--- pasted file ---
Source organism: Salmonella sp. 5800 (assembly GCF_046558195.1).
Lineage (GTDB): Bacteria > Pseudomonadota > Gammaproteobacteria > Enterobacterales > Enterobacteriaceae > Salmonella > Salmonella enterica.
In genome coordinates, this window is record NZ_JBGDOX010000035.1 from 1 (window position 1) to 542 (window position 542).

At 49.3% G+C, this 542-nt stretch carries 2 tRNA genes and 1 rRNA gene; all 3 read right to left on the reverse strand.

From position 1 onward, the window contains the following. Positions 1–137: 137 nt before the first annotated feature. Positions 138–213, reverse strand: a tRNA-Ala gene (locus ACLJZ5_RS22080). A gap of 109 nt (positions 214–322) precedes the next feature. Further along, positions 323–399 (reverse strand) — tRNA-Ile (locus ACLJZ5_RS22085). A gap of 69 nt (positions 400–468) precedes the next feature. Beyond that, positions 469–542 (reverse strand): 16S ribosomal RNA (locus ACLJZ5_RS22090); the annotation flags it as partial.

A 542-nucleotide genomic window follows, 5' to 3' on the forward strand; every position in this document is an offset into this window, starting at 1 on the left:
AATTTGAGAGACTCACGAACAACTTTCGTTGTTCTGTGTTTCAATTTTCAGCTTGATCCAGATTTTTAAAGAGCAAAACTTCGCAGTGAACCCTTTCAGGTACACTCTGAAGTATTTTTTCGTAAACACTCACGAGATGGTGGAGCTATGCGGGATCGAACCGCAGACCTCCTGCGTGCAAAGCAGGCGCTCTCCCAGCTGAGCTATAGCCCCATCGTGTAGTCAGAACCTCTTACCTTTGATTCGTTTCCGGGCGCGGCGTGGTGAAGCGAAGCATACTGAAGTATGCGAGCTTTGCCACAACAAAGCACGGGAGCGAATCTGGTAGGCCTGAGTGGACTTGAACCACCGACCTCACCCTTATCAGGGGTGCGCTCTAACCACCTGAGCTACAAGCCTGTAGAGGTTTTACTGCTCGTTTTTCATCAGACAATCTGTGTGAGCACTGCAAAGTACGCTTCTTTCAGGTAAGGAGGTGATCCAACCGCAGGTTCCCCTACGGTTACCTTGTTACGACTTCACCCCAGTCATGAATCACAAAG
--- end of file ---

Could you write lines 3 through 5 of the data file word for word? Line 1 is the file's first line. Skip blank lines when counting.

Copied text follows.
In genome coordinates, this window is record NZ_JBGDOX010000035.1 from 1 (window position 1) to 542 (window position 542).

At 49.3% G+C, this 542-nt stretch carries 2 tRNA genes and 1 rRNA gene; all 3 read right to left on the reverse strand.

From position 1 onward, the window contains the following. Positions 1–137: 137 nt before the first annotated feature. Positions 138–213, reverse strand: a tRNA-Ala gene (locus ACLJZ5_RS22080). A gap of 109 nt (positions 214–322) precedes the next feature. Further along, positions 323–399 (reverse strand) — tRNA-Ile (locus ACLJZ5_RS22085). A gap of 69 nt (positions 400–468) precedes the next feature. Beyond that, positions 469–542 (reverse strand): 16S ribosomal RNA (locus ACLJZ5_RS22090); the annotation flags it as partial.